• Money management – residents manage their own financial affairs but can use a home-maintained account or may have the operator safely hold property or valuables.
  • Personal care as needed (such as bathing, dressing, and grooming)
  • Supervision
  • Social support – encourage residents to maintain ties with family and friends and participate in home and community activities
  • Housekeeping and laundry

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How much does it cost to live in one of these homes?

Prices are not regulated by the state, so the cost to live in a family-type home may vary from home to home or region to region.

Family-type homes are small businesses and their operators can set their own rate and negotiate a rate with a resident (or their representative). Rates are documented in writing upon admission to the home.

Also, some operators accept the Supplemental Security Income (SSI) benefit.

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How do I pay to live in a family-type home?

Family-type homes accept residents who pay privately as well as those who receive public funding, such as SSI.

Residents who receive SSI can only be charged a specific rate as determined by the state and federal government. This rate tends to change yearly. In addition to the monthly rate, the resident receives a small personal needs allowance for his/her own use. Personal allowance monies cannot be used for rent.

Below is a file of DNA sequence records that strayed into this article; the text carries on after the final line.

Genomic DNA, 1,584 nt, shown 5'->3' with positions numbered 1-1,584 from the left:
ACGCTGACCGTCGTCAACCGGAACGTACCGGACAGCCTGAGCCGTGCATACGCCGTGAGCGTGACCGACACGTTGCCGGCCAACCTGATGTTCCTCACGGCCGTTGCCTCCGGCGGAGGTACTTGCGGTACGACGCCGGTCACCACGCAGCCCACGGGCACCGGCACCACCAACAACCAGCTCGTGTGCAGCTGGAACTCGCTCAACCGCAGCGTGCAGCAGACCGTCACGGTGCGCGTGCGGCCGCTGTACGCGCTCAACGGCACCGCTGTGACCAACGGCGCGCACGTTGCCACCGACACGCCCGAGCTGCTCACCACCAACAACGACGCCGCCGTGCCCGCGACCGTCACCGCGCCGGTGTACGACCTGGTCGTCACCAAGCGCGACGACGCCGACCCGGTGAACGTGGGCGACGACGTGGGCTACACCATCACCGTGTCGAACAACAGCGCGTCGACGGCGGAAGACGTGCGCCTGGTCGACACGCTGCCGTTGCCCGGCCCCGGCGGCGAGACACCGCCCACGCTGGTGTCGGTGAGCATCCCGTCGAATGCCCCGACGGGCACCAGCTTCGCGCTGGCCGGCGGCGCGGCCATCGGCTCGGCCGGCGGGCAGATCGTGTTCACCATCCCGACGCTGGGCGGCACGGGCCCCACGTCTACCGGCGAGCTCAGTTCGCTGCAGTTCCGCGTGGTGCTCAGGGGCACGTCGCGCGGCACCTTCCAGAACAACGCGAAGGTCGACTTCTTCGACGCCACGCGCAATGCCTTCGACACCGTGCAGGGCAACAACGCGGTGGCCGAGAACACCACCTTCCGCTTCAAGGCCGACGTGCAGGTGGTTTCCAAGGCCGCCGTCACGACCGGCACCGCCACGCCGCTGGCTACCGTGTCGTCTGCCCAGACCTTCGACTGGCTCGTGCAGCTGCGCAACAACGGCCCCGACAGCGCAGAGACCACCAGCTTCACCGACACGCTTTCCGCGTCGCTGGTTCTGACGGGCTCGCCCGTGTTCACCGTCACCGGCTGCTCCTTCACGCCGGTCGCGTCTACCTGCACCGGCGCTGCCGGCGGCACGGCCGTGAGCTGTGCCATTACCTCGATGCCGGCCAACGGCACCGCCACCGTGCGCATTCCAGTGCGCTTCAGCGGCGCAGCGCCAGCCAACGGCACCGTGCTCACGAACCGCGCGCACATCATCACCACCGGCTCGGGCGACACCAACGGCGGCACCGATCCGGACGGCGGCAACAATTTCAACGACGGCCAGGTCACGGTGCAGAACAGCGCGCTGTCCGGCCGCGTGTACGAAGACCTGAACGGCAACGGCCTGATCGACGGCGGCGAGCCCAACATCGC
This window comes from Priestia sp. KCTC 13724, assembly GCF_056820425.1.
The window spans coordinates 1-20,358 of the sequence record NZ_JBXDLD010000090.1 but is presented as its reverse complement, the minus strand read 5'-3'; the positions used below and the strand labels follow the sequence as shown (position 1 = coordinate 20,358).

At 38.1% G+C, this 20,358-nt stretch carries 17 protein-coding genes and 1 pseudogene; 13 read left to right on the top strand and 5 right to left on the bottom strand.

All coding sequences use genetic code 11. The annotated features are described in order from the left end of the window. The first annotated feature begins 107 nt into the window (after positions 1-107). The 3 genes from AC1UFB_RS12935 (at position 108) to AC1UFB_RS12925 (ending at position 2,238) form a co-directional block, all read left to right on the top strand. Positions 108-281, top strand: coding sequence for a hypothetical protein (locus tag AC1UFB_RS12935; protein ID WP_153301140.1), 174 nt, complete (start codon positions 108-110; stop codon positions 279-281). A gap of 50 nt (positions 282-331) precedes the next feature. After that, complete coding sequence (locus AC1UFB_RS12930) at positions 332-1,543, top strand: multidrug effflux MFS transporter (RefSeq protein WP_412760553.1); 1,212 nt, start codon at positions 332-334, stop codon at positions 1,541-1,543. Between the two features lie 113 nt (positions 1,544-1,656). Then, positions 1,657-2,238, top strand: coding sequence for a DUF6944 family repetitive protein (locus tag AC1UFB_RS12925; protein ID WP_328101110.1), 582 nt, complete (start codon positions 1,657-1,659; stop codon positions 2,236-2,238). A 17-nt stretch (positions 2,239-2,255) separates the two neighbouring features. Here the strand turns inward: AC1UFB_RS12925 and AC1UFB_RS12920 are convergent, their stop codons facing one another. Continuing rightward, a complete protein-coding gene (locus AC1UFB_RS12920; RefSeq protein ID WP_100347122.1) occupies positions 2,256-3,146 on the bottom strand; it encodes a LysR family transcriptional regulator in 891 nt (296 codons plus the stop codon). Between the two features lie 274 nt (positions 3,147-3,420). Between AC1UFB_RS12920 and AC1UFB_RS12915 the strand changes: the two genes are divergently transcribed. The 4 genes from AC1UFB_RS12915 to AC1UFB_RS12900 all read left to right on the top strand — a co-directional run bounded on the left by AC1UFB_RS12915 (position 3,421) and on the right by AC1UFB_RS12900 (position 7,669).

The SSI rates for 2016 range between $961 and $999 depending on location. See the current SSI Congregate Care Chart.

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If I go into one of these homes, do I have to give up all my money?

Residents who are paying for their care privately – those who are not receiving SSI – manage their own funds. They only pay the fee for living in the home. The remainder of their income or assets is theirs to manage as they see fit.

Residents who receive SSI and who use their SSI payment to pay the FTHA operator for care have the right, by law, to keep a specific part of their SSI benefit for personal needs. This is their "personal allowance" and can be used as they wish. Operators may not accept any of this money for the services required by regulations, such as meals, housekeeping, laundry, etc.